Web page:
Audi expects to begin the series production of the central driver assistance controller (zFAS)—the core of future systems for piloted driving under development by Audi, within two years. Audi developed zFAS in collaboration with TTTech, Mobileye, nVidia and Delphi. (Earlier post, earlier post.) Delphi has been awarded the series production contract.
A wide range of sensor information comes together in the zFAS. The controller uses this to quickly compute a complete model of the vehicle surroundings and makes this information available to the various assistance systems. It is thus the central interface for all piloted driving functions.
At the moment, most driver assistance systems are managed by spatially separated controllers. Audi expects that it will be the first automobile manufacturer to implement this function in a central domain architecture. Audi has taken a holistic approach to consolidate the portfolio of functions, the sensors necessary, the electronics hardware and the software architecture into a central system. From the very beginning, the primary focus was on the safety concept.
High‑performance electronic components are a prerequisite for high‑powered computing in a compact package. The zFAS board is equipped with both the EyeQ3 mobile processor from Mobileye and the new Tegra K1 from nVidia. The tremendous computing power provided by this solution corresponds to the complete electronics architecture of a well-equipped mid-size car. With the high degree of integration, the new board is barely the size of a tablet PC. Its modular concept makes the zFAS flexible scalable.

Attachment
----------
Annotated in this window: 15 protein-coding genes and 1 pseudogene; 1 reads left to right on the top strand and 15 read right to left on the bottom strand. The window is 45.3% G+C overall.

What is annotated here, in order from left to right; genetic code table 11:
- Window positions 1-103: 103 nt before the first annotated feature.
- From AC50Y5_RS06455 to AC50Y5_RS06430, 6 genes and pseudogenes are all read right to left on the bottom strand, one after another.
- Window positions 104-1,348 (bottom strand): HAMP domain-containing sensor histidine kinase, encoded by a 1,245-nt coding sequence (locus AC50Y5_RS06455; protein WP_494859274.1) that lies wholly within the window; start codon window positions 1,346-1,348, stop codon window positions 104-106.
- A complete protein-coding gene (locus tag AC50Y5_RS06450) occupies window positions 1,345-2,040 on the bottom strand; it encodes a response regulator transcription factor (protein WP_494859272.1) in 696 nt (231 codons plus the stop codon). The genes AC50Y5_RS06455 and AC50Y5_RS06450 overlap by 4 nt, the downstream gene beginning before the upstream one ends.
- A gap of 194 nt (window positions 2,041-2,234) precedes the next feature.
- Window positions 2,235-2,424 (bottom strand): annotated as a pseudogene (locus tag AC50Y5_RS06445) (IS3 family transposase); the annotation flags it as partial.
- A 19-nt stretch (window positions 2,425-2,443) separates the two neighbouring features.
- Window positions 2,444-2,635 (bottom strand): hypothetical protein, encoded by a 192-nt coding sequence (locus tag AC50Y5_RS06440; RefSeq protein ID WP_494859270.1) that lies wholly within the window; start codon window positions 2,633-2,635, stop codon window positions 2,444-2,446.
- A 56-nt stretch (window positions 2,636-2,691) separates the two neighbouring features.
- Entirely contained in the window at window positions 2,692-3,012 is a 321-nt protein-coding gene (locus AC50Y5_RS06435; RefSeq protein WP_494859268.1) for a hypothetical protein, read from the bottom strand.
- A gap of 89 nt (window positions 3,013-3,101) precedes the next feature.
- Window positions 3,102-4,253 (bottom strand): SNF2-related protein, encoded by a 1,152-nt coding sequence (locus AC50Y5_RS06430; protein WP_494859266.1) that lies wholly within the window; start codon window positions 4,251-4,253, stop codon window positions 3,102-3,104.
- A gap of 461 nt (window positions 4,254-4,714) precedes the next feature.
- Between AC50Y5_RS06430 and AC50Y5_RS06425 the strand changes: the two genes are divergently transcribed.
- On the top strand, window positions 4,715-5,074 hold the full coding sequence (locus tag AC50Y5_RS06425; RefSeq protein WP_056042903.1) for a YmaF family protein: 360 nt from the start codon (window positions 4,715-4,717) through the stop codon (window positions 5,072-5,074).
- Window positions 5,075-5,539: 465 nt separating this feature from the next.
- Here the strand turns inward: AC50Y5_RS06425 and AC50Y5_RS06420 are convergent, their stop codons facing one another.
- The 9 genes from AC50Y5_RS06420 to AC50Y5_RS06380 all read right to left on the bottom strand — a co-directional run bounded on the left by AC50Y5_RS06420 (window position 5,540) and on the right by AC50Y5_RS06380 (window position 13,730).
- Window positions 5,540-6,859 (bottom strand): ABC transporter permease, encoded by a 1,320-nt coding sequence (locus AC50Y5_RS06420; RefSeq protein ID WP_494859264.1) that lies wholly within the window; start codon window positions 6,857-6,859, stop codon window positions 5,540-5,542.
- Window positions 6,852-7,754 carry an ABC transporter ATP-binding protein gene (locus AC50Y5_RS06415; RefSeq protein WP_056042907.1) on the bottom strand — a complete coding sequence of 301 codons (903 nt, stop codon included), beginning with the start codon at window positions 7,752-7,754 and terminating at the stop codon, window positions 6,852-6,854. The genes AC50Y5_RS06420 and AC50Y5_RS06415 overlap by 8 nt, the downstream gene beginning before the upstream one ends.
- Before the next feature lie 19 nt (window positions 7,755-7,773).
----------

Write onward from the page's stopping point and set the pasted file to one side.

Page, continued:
Audi is also working with leading suppliers such as Bosch, Continental, Valeo and Delphi on the sensors and actuating elements, such as braking and steering systems. The objective is to develop common standards and offer customers modern driver assistance systems for greater safety, comfort and convenience on the road to fully automatic driving.
In the near future, Audi connect will enable the piloted cars from Audi to also learn continuously as they drive. The data computed by the zFAS board will be transferred via the cellular phone network—via LTE, where available—to an IT backend in the cloud. This will process these data using algorithms for machine learning and artificial intelligence before sending the data back to the car. The zFAS board will in this way continuously extend its capabilities to master even complex situations increasingly better.